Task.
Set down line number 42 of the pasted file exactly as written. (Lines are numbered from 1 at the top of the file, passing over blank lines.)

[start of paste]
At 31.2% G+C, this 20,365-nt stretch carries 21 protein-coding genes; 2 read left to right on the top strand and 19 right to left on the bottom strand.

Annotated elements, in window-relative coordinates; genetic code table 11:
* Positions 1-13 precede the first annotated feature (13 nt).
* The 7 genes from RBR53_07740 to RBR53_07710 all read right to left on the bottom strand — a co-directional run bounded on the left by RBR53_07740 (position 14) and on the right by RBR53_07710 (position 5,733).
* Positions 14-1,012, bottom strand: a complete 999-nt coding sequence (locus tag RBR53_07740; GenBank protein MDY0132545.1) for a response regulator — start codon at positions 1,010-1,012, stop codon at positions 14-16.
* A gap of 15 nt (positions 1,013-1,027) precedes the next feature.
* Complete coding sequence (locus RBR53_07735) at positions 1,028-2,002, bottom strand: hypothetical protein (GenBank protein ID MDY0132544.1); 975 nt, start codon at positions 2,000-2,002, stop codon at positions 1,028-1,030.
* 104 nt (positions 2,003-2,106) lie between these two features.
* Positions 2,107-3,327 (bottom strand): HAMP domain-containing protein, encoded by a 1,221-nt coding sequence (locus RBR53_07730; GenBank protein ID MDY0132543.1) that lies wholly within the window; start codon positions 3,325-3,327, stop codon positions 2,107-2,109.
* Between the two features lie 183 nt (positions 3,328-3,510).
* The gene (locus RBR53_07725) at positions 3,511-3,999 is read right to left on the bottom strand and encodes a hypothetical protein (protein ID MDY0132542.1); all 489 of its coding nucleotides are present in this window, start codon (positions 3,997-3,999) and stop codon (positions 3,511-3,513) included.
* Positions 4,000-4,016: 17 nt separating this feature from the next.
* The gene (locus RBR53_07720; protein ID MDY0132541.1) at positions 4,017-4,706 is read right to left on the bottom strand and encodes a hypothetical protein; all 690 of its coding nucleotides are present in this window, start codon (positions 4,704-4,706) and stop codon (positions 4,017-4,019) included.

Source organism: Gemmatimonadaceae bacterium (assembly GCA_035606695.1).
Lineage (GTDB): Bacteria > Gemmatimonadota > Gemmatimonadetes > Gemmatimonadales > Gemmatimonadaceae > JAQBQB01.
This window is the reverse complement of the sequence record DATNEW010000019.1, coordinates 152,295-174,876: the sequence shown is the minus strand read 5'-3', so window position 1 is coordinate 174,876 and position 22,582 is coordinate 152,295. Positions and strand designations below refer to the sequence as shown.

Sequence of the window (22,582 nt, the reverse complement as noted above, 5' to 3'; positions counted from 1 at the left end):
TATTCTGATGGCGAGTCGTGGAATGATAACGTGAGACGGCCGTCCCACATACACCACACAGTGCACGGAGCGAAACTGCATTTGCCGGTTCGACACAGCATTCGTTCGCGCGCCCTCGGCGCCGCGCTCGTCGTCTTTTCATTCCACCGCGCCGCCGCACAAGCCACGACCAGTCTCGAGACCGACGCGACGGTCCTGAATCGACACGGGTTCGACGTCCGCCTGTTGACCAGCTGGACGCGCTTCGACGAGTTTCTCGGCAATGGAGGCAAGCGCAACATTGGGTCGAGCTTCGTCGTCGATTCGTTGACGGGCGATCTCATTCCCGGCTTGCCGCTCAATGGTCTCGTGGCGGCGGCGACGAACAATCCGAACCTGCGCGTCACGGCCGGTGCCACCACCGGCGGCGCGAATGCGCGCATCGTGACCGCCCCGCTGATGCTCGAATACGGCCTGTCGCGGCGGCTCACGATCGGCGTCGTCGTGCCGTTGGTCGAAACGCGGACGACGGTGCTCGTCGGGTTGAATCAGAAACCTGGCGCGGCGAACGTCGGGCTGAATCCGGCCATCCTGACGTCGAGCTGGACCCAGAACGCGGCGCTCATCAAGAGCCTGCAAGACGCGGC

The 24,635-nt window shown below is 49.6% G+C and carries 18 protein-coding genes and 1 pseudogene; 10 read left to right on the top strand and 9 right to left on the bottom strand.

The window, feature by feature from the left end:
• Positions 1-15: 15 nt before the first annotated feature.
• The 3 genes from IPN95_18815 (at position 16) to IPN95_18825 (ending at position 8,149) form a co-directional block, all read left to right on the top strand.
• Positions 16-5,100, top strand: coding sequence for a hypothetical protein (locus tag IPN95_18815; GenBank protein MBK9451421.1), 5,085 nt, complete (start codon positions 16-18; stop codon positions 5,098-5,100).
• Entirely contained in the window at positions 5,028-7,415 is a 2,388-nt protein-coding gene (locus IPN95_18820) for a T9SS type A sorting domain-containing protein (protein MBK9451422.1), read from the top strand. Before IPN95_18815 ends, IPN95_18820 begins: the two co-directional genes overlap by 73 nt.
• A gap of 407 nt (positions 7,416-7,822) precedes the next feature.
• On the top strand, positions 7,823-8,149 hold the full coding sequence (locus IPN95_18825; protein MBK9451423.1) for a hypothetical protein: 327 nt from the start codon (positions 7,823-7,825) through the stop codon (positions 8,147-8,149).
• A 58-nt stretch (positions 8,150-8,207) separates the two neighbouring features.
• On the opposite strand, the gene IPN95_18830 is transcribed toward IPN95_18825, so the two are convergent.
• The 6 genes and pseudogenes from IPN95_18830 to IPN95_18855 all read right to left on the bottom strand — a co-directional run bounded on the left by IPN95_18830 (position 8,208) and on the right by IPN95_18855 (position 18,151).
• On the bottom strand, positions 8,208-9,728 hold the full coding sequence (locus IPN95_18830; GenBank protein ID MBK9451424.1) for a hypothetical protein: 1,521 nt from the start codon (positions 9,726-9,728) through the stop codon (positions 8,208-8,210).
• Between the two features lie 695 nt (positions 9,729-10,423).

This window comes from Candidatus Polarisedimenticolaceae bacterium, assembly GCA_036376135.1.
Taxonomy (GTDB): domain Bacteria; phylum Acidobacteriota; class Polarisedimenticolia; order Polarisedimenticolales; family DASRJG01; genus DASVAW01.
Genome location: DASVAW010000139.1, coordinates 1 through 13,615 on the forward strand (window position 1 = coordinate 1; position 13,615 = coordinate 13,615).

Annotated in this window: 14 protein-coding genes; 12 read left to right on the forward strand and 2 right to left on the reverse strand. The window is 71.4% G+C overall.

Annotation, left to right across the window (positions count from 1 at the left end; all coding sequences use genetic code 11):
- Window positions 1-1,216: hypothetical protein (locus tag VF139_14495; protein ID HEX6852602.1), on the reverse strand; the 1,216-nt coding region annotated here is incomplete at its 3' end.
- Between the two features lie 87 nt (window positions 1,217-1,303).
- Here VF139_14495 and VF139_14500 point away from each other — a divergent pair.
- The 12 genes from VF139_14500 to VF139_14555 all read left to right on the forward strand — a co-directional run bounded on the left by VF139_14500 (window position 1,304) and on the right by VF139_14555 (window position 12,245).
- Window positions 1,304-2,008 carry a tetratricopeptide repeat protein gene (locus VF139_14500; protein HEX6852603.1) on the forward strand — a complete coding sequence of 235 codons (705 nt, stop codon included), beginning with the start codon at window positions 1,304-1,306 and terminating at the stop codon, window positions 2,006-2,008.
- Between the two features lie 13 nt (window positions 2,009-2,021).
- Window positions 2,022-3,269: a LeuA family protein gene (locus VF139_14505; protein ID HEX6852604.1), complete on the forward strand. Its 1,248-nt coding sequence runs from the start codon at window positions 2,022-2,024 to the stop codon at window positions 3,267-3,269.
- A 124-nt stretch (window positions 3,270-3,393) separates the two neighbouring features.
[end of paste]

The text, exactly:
- Between the two features lie 13 nt (window positions 2,009-2,021).